The Systems Thinker - Center for Family Consultation's blog

Bowen Theory Conferences Adapt to Pandemic Conditions

Authored by Stephanie Ferrera, M.S.W.

For all of its tragic impacts on humanity, the coronavirus pandemic is presenting us with an opportunity and impetus to take time out for serious thinking.  Since the time of social distancing began several weeks ago, two important Bowen theory network events have taken place:  the annual Spring Conference of the Bowen Center for the Study of the Family (April 3-4) and the 37th Midwest Symposium of the Center for Family Consultation (May 1).  Both were originally planned as onsite conferences but converted to online.  In so doing, the conferences became very different experiences for all involved–planners, presenters, and audience members—and much was learned in the process.  This essay offers thoughts on what was learned, particularly in the area of human behavior and human response to threat.

The Bowen Center conference, entitled “Creating a Climate for Change,” was designed to focus on climate change and environmental crises; the meeting took on added importance as the world awakened to the threat of the virus.  Presentations from Bowen theorists addressed aspects of the human response to climate change such as migration, heightened anxiety, management of resources, examples of both cooperative and competitive aspects of human social behavior, and our relationship to the earth. The guest scientist, economist Dr. John Gowdy sparked a lively exchange of ideas on his work.  He took us through the evolution of our species from its beginning 300,000 years ago when hunter-gatherers lived in small communities and found resources for life without significantly changing the natural environment, to the present global economy in which we have become “the species dominating the planet’s biophysical systems.”  He proposed that the problem is not with human nature itself, which has not changed over time, but with the economic forces that drive increasing growth and destructive impact on the planet.  He has created a comprehensive set of principles and policies, a “minimum bioeconomic program,” to guide us to responsible change on the individual, community, and institutional levels.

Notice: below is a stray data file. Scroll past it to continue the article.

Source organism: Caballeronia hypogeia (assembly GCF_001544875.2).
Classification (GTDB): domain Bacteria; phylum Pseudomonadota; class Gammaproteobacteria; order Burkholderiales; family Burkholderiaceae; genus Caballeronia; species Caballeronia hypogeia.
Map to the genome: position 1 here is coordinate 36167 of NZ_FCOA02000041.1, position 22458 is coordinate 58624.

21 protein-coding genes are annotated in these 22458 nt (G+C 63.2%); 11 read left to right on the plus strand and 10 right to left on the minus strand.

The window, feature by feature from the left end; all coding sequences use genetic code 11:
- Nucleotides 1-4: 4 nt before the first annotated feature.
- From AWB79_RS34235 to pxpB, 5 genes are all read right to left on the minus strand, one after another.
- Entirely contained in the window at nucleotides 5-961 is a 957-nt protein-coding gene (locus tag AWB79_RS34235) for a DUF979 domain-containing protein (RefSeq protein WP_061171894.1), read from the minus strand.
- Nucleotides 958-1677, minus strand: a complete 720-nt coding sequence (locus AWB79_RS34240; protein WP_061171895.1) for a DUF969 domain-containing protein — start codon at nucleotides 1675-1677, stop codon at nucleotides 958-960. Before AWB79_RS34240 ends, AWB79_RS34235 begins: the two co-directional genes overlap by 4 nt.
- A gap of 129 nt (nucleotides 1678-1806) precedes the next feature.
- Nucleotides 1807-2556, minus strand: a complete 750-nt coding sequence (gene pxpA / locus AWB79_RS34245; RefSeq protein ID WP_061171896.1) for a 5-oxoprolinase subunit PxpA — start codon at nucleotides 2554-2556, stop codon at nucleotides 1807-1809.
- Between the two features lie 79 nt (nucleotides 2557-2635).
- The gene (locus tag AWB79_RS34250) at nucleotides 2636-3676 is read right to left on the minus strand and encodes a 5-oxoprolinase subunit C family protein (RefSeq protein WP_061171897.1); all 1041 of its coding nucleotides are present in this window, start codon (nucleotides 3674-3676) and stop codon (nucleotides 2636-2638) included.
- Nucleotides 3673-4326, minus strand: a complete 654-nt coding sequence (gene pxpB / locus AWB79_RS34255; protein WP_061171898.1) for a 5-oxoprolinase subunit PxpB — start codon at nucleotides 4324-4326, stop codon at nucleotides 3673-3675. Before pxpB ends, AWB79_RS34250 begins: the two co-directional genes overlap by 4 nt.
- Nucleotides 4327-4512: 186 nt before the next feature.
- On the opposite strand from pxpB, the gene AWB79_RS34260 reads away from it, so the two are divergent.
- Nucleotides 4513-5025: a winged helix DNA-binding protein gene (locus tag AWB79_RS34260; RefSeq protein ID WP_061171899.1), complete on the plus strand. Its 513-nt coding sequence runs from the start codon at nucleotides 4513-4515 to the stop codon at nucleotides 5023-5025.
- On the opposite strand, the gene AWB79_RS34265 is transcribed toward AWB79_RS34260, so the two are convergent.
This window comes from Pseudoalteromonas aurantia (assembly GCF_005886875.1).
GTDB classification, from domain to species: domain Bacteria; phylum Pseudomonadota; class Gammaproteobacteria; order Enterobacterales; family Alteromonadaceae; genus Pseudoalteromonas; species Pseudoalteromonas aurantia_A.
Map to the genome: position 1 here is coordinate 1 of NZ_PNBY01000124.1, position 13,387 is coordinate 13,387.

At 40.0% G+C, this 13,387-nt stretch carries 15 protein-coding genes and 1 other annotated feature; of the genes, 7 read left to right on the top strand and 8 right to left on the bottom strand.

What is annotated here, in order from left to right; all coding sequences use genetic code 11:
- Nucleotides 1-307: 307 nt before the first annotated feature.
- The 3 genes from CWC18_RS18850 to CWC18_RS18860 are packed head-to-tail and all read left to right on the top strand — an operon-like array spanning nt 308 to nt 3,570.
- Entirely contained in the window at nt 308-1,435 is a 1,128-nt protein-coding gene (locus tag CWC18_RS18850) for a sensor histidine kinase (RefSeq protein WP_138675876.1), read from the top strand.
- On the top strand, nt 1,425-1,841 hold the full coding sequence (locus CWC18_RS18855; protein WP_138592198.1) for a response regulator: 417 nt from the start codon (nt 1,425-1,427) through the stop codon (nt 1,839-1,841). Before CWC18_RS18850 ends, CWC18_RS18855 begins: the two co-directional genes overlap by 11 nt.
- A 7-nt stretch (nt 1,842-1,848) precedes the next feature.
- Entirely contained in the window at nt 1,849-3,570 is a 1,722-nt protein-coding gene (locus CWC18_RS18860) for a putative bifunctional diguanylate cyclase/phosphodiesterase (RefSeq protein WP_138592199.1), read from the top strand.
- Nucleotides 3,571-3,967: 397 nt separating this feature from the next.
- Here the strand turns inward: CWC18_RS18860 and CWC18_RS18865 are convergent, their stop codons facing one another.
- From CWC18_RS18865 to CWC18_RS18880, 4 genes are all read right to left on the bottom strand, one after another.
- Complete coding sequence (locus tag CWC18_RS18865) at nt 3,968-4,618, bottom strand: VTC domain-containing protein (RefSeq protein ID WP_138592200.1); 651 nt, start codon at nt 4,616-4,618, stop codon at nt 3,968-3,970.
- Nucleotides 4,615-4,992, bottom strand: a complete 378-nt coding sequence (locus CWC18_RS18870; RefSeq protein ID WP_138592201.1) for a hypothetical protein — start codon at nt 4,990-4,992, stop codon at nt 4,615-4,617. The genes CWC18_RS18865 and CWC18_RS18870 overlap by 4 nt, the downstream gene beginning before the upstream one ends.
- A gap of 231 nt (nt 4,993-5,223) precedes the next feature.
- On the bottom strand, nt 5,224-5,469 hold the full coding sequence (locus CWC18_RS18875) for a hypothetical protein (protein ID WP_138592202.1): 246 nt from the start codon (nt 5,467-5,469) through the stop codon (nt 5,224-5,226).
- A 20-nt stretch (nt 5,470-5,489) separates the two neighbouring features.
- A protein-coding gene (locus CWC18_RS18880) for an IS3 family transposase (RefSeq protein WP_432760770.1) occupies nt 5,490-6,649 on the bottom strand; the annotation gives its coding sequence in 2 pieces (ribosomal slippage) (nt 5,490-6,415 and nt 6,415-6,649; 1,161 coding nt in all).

The CFC faculty responded to the social distancing rules by reinventing the original plan for the Midwest Symposium.  Three leading Bowen scholars, Dr. Michael Kerr, Dr. Daniel Papero, and Dr. Robert Noone, were invited to present and discuss their work.  If I were to try to capture the essence of the thinking of this day in a word, I would choose the word, complexity.  Living systems are complex systems and cannot be adequately grasped by cause and effect thinking.  To understand complexity calls for systems thinking, which searches for and identifies the variables entailed and the relationships between the variables.  The three presenters addressed complexity as it applies to cancer, to differentiation of self, and to the brain as it has evolved in the context of the multigenerational family.  In so doing, they demonstrated the degree of multidisciplinary study and integration of knowledge that is required to begin to see the complex workings of nature.

We are in a historic time that can and must be a time for the advance of science and systems thinking, and for the best adaptation to change that we are capable of.  The pandemic has mobilized a response faster and farther reaching than the response to the dangers of climate change that have been known for decades.  Much of the knowledge we need to confront climate change, pandemics, and the other threats that are coming our way is already in our hands.  The two conferences described here are a tiny sample of the level of knowledge we already possess and are continuing to expand.  It remains an open question whether we will take the mature course of using knowledge to make responsible decisions, or the immature course of dismissing knowledge and operating on impulse.

Stephanie Ferrera

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